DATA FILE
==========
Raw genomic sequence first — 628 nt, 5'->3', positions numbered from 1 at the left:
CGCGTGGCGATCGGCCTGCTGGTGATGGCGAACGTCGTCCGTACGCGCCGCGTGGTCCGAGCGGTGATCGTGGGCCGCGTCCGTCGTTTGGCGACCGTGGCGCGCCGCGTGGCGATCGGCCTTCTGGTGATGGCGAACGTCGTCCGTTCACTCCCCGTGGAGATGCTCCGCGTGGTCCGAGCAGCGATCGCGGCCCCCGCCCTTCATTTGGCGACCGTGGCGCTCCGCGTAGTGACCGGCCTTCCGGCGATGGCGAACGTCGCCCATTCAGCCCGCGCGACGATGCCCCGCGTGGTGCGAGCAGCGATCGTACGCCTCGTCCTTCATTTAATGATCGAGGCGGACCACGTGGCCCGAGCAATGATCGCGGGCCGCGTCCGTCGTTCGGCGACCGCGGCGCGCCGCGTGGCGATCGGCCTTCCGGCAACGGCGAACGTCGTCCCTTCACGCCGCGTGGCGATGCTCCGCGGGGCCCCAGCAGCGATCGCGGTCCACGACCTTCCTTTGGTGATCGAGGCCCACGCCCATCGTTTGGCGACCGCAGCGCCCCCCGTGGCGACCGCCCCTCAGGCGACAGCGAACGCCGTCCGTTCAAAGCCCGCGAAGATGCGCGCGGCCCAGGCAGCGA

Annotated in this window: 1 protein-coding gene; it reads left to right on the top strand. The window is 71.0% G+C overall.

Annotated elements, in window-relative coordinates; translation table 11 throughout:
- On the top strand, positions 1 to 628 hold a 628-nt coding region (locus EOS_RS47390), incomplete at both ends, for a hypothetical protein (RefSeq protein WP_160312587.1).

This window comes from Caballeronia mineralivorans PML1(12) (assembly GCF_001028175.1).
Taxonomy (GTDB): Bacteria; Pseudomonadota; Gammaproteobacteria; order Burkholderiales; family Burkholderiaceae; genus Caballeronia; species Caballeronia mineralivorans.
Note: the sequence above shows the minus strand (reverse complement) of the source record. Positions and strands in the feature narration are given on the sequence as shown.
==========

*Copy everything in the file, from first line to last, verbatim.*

Raw genomic sequence first — 628 nt, 5'->3', positions numbered from 1 at the left:
CGCGTGGCGATCGGCCTGCTGGTGATGGCGAACGTCGTCCGTACGCGCCGCGTGGTCCGAGCGGTGATCGTGGGCCGCGTCCGTCGTTTGGCGACCGTGGCGCGCCGCGTGGCGATCGGCCTTCTGGTGATGGCGAACGTCGTCCGTTCACTCCCCGTGGAGATGCTCCGCGTGGTCCGAGCAGCGATCGCGGCCCCCGCCCTTCATTTGGCGACCGTGGCGCTCCGCGTAGTGACCGGCCTTCCGGCGATGGCGAACGTCGCCCATTCAGCCCGCGCGACGATGCCCCGCGTGGTGCGAGCAGCGATCGTACGCCTCGTCCTTCATTTAATGATCGAGGCGGACCACGTGGCCCGAGCAATGATCGCGGGCCGCGTCCGTCGTTCGGCGACCGCGGCGCGCCGCGTGGCGATCGGCCTTCCGGCAACGGCGAACGTCGTCCCTTCACGCCGCGTGGCGATGCTCCGCGGGGCCCCAGCAGCGATCGCGGTCCACGACCTTCCTTTGGTGATCGAGGCCCACGCCCATCGTTTGGCGACCGCAGCGCCCCCCGTGGCGACCGCCCCTCAGGCGACAGCGAACGCCGTCCGTTCAAAGCCCGCGAAGATGCGCGCGGCCCAGGCAGCGA

Annotated in this window: 1 protein-coding gene; it reads left to right on the top strand. The window is 71.0% G+C overall.

Annotated elements, in window-relative coordinates; translation table 11 throughout:
- On the top strand, positions 1 to 628 hold a 628-nt coding region (locus EOS_RS47390), incomplete at both ends, for a hypothetical protein (RefSeq protein WP_160312587.1).

This window comes from Caballeronia mineralivorans PML1(12) (assembly GCF_001028175.1).
Taxonomy (GTDB): Bacteria; Pseudomonadota; Gammaproteobacteria; order Burkholderiales; family Burkholderiaceae; genus Caballeronia; species Caballeronia mineralivorans.
Note: the sequence above shows the minus strand (reverse complement) of the source record. Positions and strands in the feature narration are given on the sequence as shown.